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Ann Surg Oncol. 2010 Jul;17(7):1847-53. doi: 10.1245/s10434-010-0941-3. Epub 2010 Feb 6.

The effect of providing information about lymphedema on the cognitive and symptom outcomes of breast cancer survivors.

Author information

1
College of Nursing, New York University, New York, NY, USA. mf67@nyu.edu

Abstract

BACKGROUND:

Despite recent advances in breast cancer treatment, breast cancer related lymphedema (BCRL) continues to be a significant problem for many survivors. Some BCRL risk factors may be largely unavoidable, such as mastectomy, axillary lymph node dissection (ALND), or radiation therapy. Potentially avoidable risk factors unrelated to breast cancer treatment include minor upper extremity infections, injury or trauma to the arm, overuse of the limb, and air travel. This study investigates how providing information about BCRL affects the cognitive and symptomatic outcome of breast cancer survivors.

METHODS:

Data were collected from 136 breast cancer survivors using a Demographic and Medical Information interview instrument, a Lymphedema Education Status interview instrument, a Knowledge Test for cognitive outcome, and the Lymphedema and Breast Cancer Questionnaire for symptom outcome. Data analysis included descriptive statistics, t tests, chi-square (chi(2)) tests, and regression.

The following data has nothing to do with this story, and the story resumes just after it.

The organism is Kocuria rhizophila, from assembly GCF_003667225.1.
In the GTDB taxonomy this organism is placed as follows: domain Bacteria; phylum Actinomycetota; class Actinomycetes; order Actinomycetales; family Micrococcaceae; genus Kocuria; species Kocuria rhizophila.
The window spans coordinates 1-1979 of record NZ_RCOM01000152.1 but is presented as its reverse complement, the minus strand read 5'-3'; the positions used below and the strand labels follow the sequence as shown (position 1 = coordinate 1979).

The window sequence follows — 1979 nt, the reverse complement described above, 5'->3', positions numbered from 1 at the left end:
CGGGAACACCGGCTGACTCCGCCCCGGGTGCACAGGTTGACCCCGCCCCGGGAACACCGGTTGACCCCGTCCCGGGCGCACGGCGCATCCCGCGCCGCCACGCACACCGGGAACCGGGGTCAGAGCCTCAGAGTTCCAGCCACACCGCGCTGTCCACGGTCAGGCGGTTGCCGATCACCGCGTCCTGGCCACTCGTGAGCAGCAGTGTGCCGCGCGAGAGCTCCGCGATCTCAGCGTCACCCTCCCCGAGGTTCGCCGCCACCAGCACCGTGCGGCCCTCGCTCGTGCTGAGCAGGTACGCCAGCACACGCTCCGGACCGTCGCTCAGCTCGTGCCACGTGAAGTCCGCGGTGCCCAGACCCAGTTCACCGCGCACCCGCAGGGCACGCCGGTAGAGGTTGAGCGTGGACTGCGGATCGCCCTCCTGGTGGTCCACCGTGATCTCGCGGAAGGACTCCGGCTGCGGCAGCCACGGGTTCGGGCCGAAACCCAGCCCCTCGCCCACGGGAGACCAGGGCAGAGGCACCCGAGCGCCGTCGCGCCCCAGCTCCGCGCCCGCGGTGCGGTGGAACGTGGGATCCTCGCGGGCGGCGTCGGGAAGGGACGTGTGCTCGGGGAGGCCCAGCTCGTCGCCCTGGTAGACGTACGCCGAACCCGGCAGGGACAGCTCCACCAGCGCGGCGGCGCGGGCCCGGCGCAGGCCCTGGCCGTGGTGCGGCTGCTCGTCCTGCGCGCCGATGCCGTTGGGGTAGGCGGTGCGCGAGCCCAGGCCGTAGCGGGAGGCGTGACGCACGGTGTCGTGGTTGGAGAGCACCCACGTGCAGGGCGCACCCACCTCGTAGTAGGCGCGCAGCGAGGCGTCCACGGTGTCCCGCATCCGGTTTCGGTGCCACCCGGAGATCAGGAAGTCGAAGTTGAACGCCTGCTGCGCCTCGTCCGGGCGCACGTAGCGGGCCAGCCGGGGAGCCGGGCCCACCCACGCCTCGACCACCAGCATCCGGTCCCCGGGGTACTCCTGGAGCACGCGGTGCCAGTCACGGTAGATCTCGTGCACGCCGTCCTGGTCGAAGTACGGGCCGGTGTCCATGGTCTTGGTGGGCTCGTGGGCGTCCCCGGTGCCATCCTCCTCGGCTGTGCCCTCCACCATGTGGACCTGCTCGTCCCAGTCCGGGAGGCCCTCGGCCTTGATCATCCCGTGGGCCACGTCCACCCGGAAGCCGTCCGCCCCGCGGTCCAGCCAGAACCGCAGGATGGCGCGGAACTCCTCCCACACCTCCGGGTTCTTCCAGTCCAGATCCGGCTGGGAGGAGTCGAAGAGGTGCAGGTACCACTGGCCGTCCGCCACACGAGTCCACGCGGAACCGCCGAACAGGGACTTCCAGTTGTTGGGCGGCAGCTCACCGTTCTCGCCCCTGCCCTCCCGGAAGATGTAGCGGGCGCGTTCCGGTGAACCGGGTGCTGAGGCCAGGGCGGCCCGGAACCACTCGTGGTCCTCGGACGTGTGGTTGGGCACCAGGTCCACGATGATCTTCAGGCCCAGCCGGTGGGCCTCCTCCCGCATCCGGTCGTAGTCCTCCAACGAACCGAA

RESULTS:

BCRL information was given to 57% of subjects during treatment. The mean number of lymphedema-related symptoms was 3 symptoms. Patients who received information reported significantly fewer symptoms and scored significantly higher in the knowledge test. After controlling for confounding factors, patient education remains an additional predictor of BCRL outcome. Significantly fewer women who received information about BCRL reported swelling, heaviness, impaired shoulder mobility, seroma formation, and breast swelling.

CONCLUSIONS:

Breast cancer survivors who received information about BCRL had significantly reduced symptoms and increased knowledge about BCRL. In clinical practice, breast cancer survivors should be engaged in supportive dialogues so they can be educated about ways to reduce their risk of developing BCRL.

PMID:
20140528
DOI:
10.1245/s10434-010-0941-3
[Indexed for MEDLINE]

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